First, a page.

On the other hand, I am reading more and more about the disillusion with web 2.0. There are more folks writing today, about the non-utility of web 2.0 tools. I have written about this. This then brings up the question ... does this mean that web 2.0 tools have no utility? No matter how cynical one might be, this is not what one would think. Then, could this mean that some of the tools, and hence, their potential, was maybe hyped beyond actual utility? Could be. But by and large, i feel, more and more of the discussion, and the euphoria about web 2.0 has been directed to outside the firewall, with not much thought going towards how this would work within the firewall.

So what, one might ask. Not much. Except that some thought needs to go into this as well. Lets face it ... web 2.0 is not a tool which is the end by itself. It has to be part of a larger picture, and somehow, i think this aspect is not being discussed too much. And this is where i think the problem is.

For one, inside the firewall, web 2.0 tools may not be deployed the way they are outside the firewall. For instance, wikis may be more acceptable within a team, where the team-members can collaborate, using the wiki as a notice-board kind of application. This is different from the wikipedia style of implementation, which a lot of organizations are looking at. Or, blogs which are centred around a particular aspect of the business, which are part of a group of tools, which are focussed around the business function. In other words, i feel that web 2.0 implementations in organizations would be people focussed, but demarcated based on business functions or processes. These would probably not be the one big-bang application the way we see it outside the firewall.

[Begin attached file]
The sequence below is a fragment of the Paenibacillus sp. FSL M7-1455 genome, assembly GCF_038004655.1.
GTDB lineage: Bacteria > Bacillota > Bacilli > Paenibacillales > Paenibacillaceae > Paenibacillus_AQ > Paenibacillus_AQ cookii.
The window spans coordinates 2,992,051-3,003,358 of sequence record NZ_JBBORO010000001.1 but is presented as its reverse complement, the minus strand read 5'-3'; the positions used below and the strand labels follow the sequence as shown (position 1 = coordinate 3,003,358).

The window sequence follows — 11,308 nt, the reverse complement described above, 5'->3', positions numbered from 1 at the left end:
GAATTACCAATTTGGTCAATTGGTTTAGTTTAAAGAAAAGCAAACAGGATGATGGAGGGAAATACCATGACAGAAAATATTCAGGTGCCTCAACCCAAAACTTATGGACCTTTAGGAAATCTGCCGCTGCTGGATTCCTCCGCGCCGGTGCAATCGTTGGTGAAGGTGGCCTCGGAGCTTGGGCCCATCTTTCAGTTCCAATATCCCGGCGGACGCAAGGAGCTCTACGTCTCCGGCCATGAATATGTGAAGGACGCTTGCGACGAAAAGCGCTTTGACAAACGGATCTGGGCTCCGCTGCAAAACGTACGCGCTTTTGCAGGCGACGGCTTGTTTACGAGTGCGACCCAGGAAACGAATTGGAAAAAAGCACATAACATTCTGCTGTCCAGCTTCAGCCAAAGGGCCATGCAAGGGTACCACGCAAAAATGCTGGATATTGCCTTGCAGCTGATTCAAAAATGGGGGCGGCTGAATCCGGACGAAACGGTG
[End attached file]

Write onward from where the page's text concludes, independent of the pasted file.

I would like to hear your opinions about this. All thoughts more than welcome. Do drop in a note.

Sunday, November 2, 2008

About Driving ...

Sunday morning ... plenty to write about feminine automotive sensibilities ... brought to mind something i had written earlier ...

If you have driven in Kolkata, or Mumbai, you would know how much of a nightmare it can be. Well, Gurgaon is well on its way to becoming a world city, and hence ... Can Gurgaon be far behind? Just today ... there was a lady, driving a SUV ... no, i have no problems with that. Never ... wouldnt even think about it. Just that she was driving while having an Apple, and trying to call up someone on her mobile. Now, this surely is a juggling act highly difficult to emulate, and i would hope not many folks try to do that, either. At least, not the eating ... its always much more wonderful eating in peace, dont you think? Now, this is not to say that this is the preserve of women, but being the MCP that i am (ya, ya, i heard you say this earlier ...), i just had to write this! No, no ... i dont hate women. In fact, much the opposite ... tongue in cheek ... its just their driving skills i am worried about.